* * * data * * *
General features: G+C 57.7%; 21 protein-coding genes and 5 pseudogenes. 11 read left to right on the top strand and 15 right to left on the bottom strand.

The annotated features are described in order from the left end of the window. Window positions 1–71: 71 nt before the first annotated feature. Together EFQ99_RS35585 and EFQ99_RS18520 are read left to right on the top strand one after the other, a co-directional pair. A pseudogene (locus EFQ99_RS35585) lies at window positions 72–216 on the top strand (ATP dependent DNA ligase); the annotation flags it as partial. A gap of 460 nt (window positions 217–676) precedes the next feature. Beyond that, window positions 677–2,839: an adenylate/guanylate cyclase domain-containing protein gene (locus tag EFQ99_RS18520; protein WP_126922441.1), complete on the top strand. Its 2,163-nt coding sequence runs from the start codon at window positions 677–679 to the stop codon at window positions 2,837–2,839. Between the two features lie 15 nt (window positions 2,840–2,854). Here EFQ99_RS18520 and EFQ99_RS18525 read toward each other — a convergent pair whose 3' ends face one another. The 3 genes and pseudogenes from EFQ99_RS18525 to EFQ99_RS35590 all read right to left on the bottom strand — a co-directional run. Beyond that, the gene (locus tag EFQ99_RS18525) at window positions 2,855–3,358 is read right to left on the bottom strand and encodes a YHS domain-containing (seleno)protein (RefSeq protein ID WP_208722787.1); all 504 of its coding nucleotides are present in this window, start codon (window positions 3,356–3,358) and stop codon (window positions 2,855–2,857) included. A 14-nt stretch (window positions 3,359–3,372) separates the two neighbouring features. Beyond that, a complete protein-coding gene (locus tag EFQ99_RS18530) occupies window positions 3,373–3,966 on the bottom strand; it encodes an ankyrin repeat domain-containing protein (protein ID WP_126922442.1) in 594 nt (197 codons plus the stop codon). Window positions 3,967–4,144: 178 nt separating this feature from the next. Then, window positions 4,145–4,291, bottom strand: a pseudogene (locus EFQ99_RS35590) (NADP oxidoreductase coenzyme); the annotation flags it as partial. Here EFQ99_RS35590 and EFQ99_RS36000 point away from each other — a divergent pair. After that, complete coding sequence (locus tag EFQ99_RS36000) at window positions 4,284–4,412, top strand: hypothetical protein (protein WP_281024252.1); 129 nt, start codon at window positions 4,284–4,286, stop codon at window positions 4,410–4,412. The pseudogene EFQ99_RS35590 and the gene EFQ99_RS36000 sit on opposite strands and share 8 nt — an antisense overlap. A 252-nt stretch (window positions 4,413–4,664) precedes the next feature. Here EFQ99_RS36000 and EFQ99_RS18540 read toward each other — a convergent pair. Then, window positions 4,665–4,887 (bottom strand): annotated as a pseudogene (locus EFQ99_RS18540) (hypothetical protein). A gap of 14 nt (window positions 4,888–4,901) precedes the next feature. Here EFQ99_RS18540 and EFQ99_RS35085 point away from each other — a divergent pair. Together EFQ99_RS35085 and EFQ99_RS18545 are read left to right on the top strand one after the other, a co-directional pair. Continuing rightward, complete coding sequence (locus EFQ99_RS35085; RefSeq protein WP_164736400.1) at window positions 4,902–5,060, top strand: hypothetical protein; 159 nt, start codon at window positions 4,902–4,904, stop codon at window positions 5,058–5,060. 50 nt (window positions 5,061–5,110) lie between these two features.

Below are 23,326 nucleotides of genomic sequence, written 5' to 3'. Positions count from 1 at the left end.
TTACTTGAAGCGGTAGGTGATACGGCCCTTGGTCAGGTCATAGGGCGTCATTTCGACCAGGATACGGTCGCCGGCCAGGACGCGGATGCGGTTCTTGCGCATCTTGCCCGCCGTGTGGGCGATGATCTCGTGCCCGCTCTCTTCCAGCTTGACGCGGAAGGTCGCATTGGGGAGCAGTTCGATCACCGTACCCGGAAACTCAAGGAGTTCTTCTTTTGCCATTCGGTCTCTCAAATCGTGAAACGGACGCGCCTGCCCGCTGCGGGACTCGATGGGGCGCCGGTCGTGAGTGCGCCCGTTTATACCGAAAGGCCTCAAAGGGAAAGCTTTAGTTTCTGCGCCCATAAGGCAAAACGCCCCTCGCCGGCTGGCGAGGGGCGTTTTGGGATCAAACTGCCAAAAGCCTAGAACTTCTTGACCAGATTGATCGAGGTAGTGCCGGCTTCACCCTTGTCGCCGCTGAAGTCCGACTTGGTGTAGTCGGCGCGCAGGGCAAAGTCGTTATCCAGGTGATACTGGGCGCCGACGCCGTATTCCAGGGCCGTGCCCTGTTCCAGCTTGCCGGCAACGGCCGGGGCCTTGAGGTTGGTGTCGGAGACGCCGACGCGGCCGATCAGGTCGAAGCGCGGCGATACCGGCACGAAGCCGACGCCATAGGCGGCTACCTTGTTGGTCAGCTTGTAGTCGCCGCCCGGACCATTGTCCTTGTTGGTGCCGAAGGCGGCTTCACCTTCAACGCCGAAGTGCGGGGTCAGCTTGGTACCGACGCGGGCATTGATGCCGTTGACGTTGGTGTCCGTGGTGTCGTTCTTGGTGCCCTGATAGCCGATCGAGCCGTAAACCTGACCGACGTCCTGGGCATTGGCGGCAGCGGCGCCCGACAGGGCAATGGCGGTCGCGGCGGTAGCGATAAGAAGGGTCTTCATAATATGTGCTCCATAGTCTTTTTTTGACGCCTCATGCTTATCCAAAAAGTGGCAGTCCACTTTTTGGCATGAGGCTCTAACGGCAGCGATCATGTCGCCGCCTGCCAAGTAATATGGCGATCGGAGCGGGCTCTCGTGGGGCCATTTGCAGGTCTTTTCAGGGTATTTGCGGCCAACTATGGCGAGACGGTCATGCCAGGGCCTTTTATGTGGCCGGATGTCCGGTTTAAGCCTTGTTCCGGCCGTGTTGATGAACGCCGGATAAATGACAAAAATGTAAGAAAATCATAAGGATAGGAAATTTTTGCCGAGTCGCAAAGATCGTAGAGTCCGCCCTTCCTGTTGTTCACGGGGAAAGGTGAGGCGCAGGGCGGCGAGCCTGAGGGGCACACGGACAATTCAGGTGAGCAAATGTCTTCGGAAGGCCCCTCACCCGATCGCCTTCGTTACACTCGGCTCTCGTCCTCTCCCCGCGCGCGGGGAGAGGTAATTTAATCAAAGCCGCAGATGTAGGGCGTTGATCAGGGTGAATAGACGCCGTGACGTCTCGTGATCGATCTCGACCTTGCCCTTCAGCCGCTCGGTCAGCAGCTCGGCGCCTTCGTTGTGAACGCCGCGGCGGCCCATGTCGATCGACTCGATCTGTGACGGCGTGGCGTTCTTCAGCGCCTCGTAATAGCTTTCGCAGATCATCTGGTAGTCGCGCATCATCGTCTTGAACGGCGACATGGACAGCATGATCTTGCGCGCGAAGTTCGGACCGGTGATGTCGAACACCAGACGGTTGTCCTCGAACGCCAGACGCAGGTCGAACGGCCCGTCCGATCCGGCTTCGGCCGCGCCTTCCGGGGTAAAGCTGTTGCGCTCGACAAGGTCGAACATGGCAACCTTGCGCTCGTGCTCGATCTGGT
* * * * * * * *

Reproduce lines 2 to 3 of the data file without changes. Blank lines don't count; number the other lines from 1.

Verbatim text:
The annotated features are described in order from the left end of the window. Window positions 1–71: 71 nt before the first annotated feature. Together EFQ99_RS35585 and EFQ99_RS18520 are read left to right on the top strand one after the other, a co-directional pair. A pseudogene (locus EFQ99_RS35585) lies at window positions 72–216 on the top strand (ATP dependent DNA ligase); the annotation flags it as partial. A gap of 460 nt (window positions 217–676) precedes the next feature. Beyond that, window positions 677–2,839: an adenylate/guanylate cyclase domain-containing protein gene (locus tag EFQ99_RS18520; protein WP_126922441.1), complete on the top strand. Its 2,163-nt coding sequence runs from the start codon at window positions 677–679 to the stop codon at window positions 2,837–2,839. Between the two features lie 15 nt (window positions 2,840–2,854). Here EFQ99_RS18520 and EFQ99_RS18525 read toward each other — a convergent pair whose 3' ends face one another. The 3 genes and pseudogenes from EFQ99_RS18525 to EFQ99_RS35590 all read right to left on the bottom strand — a co-directional run. Beyond that, the gene (locus tag EFQ99_RS18525) at window positions 2,855–3,358 is read right to left on the bottom strand and encodes a YHS domain-containing (seleno)protein (RefSeq protein ID WP_208722787.1); all 504 of its coding nucleotides are present in this window, start codon (window positions 3,356–3,358) and stop codon (window positions 2,855–2,857) included. A 14-nt stretch (window positions 3,359–3,372) separates the two neighbouring features. Beyond that, a complete protein-coding gene (locus tag EFQ99_RS18530) occupies window positions 3,373–3,966 on the bottom strand; it encodes an ankyrin repeat domain-containing protein (protein ID WP_126922442.1) in 594 nt (197 codons plus the stop codon). Window positions 3,967–4,144: 178 nt separating this feature from the next. Then, window positions 4,145–4,291, bottom strand: a pseudogene (locus EFQ99_RS35590) (NADP oxidoreductase coenzyme); the annotation flags it as partial. Here EFQ99_RS35590 and EFQ99_RS36000 point away from each other — a divergent pair. After that, complete coding sequence (locus tag EFQ99_RS36000) at window positions 4,284–4,412, top strand: hypothetical protein (protein WP_281024252.1); 129 nt, start codon at window positions 4,284–4,286, stop codon at window positions 4,410–4,412. The pseudogene EFQ99_RS35590 and the gene EFQ99_RS36000 sit on opposite strands and share 8 nt — an antisense overlap. A 252-nt stretch (window positions 4,413–4,664) precedes the next feature. Here EFQ99_RS36000 and EFQ99_RS18540 read toward each other — a convergent pair. Then, window positions 4,665–4,887 (bottom strand): annotated as a pseudogene (locus EFQ99_RS18540) (hypothetical protein). A gap of 14 nt (window positions 4,888–4,901) precedes the next feature. Here EFQ99_RS18540 and EFQ99_RS35085 point away from each other — a divergent pair. Together EFQ99_RS35085 and EFQ99_RS18545 are read left to right on the top strand one after the other, a co-directional pair. Continuing rightward, complete coding sequence (locus EFQ99_RS35085; RefSeq protein WP_164736400.1) at window positions 4,902–5,060, top strand: hypothetical protein; 159 nt, start codon at window positions 4,902–4,904, stop codon at window positions 5,058–5,060. 50 nt (window positions 5,061–5,110) lie between these two features.

Below are 23,326 nucleotides of genomic sequence, written 5' to 3'. Positions count from 1 at the left end.